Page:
Excerpts from the book Greenfield, IL. Sesquicentennial 1834-1984

Excerpts from the book Greenfield, IL. Sesquicentennial 1834-1984


James Cannedy , son of John Cannedy

Stories about Excerpts from the book Greenfield, IL. Sesquicentennial 1834-1984


  • Started in Darlington, South Carolina

** James Cannedy, the son of John Cannedy, was born in Darlington, South Carolina on March 8, 1790, and here in the center of the cotton and tobacco country he spent his childhood.  In 1807, at the age of seventeen he moved with his family to Warren Co. Tennessee, where in early manhood he served as Captain of Militia of that county.  He served as Captain in Gen. Jackson's army throughout the war of 1812, and participated in the Battle Of Horseshoe Bend where the power of the Creek Indians was annihilated.**

In 1816, after the close of the war, James Cannedy married ELiza Grizzle, and settled in DeKalb Co. Tennessee, where for several years he operated a tavern, or inn, on the post road between Nashville and Knoxville.  Among the regular guests of this inn was Andrew Jackson, who at the time was a prominent attorney who in conducting his law practice made regular trips between the two cities.

** In 1829, attracted by glowing reports of the possibilities of the great unclaimed prairies of Illinois, which at the time was but sparcely settled, James Cannedy shouldered his rifle, and leaving his wife and young children to care for the inn,set out, on foot, for Illinois.**

**  It is possible that one reason for this trip was to try to find his parents who had gone to Illinois several years previous to this time.**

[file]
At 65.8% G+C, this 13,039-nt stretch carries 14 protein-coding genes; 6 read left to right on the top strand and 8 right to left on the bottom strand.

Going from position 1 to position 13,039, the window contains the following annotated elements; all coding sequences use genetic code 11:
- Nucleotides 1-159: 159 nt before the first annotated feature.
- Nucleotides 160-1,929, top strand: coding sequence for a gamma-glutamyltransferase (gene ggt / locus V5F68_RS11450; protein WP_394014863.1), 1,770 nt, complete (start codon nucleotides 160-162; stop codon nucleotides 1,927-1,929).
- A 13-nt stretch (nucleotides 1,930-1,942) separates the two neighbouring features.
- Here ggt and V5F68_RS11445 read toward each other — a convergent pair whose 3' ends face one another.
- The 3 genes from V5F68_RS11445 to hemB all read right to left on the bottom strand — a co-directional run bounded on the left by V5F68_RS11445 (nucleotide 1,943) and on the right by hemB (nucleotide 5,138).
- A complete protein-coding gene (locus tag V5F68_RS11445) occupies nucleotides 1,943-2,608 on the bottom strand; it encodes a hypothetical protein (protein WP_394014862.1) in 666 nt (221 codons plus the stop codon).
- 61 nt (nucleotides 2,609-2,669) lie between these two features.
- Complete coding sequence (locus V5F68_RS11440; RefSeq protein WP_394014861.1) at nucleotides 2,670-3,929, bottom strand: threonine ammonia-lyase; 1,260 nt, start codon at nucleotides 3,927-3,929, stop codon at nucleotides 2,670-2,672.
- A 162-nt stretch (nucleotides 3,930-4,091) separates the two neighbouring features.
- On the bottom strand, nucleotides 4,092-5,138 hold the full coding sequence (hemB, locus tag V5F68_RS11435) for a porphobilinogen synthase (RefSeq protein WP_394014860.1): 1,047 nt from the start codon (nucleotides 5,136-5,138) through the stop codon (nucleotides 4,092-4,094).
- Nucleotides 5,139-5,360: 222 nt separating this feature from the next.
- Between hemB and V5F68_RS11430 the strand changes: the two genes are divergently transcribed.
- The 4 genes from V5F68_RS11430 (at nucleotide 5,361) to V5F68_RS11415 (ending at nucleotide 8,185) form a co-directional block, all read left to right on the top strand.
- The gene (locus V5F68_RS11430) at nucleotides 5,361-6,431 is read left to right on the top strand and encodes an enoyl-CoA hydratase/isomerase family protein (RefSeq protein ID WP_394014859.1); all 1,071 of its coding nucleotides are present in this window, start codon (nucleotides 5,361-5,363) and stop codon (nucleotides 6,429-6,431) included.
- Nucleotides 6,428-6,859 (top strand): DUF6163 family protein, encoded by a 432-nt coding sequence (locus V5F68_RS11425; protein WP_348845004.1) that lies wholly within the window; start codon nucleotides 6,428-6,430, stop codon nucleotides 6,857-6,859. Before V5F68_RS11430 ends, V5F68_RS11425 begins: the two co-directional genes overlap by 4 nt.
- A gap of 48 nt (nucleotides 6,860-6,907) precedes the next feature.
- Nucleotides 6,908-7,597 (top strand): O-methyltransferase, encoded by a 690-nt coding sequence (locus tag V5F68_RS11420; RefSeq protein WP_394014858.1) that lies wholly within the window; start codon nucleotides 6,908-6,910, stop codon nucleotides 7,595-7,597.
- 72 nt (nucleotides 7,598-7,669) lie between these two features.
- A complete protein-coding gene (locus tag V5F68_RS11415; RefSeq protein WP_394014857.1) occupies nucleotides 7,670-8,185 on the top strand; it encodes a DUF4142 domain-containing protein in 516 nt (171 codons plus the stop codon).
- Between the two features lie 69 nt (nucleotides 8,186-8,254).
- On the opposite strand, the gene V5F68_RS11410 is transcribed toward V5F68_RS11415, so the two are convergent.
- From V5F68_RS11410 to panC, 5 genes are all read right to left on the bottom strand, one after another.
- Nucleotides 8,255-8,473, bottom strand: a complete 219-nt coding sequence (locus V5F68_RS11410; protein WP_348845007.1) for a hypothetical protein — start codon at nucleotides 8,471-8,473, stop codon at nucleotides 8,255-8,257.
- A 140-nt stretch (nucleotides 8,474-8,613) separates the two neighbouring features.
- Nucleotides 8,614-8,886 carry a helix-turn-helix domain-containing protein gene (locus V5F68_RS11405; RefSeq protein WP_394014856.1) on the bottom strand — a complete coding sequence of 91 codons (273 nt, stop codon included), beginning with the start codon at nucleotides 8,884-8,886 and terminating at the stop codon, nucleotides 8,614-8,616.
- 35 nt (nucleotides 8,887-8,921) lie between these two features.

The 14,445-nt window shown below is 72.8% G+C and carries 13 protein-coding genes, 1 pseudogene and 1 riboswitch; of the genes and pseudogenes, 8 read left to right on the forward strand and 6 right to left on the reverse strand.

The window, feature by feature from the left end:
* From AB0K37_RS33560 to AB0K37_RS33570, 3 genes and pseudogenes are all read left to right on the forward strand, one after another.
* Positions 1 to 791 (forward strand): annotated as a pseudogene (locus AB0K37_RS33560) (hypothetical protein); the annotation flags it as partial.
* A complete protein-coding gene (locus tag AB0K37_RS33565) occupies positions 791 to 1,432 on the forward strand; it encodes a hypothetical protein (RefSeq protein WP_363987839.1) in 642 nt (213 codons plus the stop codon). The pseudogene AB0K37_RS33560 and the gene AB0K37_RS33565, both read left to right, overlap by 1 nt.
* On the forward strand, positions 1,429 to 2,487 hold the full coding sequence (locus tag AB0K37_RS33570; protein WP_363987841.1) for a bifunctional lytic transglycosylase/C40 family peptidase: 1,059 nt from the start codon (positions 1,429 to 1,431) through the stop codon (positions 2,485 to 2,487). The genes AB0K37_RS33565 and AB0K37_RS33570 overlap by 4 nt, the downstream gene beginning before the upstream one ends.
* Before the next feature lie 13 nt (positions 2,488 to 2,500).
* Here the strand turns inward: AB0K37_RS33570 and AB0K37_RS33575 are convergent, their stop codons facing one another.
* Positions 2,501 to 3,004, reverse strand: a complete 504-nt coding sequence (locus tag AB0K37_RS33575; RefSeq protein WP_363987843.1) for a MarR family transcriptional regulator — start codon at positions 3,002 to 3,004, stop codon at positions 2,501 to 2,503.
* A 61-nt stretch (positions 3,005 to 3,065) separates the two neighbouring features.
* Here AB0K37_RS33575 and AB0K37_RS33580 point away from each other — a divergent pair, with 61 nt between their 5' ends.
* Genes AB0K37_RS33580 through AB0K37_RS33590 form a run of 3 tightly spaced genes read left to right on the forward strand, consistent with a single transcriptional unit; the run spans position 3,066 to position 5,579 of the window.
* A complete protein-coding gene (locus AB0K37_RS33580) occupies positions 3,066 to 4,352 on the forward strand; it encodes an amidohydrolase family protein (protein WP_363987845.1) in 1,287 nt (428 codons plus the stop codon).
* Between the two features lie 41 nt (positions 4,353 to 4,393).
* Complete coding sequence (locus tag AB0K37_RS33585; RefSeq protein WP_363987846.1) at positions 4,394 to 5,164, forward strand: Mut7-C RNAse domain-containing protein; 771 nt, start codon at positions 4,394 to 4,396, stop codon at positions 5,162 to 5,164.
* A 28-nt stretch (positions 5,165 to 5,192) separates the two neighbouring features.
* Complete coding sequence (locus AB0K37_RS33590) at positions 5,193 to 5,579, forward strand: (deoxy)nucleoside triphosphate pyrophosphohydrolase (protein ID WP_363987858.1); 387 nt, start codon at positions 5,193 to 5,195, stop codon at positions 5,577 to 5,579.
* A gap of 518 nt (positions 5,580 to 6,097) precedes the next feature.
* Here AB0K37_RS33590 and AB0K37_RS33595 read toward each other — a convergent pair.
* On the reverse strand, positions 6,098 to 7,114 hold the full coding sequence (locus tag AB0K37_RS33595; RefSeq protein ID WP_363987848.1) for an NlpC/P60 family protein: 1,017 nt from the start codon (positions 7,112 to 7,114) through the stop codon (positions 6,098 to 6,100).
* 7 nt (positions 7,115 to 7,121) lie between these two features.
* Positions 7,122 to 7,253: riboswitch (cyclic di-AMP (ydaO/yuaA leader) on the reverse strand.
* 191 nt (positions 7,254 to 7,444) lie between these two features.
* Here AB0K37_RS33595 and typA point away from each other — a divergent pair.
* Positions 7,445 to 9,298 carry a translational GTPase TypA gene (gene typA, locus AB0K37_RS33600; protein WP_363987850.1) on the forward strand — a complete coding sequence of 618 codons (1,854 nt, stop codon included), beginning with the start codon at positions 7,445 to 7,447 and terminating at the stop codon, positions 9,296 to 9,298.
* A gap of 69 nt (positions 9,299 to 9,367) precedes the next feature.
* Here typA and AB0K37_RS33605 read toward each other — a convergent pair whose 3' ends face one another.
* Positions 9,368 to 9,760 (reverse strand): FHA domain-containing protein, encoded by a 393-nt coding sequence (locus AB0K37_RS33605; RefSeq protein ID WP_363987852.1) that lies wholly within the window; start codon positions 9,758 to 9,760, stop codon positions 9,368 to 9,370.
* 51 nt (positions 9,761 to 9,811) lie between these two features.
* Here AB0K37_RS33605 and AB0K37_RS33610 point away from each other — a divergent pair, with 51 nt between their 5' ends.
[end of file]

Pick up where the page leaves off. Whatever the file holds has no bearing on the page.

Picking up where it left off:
**  James traveled on foot through Tennessee, across Kentucky, and into Illinois, and ended his journey of some three hundred miles in Greene County.  We do not know if he found and visited his parents or not, but he was very much impressed with the country, and made up his mind to return later and make this state his home.**

**  Upon returning to Tennessee, James disposed of his tevern and the following spring set out with his family for Illinois.**

**  The Cannedy's first stopping place in Illinois was Jefferson county where they remained but a few weeks and then moved on to Greene county and to the spot where the town of Greenfield now stands.  Here they purchased a partially built log cabin from Jeremiah Hand.  This was early 1830's.**

**  James and his older sons set to work to finish the cabin and when it was completed it was what was known at that time as a double cabin.  It had two large rooms and a sizable loft overhead.  This cabin stood for many years on what is now the public square in Greenfield, and played an important role in the early development of that town.  It was the first building erected in the town and later became the first store in the town.  In this cabin the first religious services in the town were held, probably conducted by Elder Stephen Coonrod who had settled about a mile north of this spot the previous year.  In 1835, when a post road was established between Jacksonville and Alton, this cabin became the first Post Office.**

**  The Cannedy's finished their Cabin in the fall of 1830, and in it they spent the terrible winter of 1830-1831 , known in Illinois history as the Winter Of The Deep Snow.**

**  The hardships experienced by these pioneers during that fateful winter cannot be adequately described.  The early fall of that year was mild, but in late November the snow began to fall and continued, with short intervals, until January.  As one  snow fell upon another and was driven before an icy wind it soon accumulated to a depth of from seven to twelve feet in many places, and whole fields were covered with a mantle five and six feet thick.  The sun would occasionly melt the surface of the snow  and then a cold night would freeze it into an almost impenetrable crust.  Much of the wild life of the state perished during this winter.  Deer, prairie chickens, and other game were easily caught in the deep snow and became easy prey for the wolves which infested the state at that time. **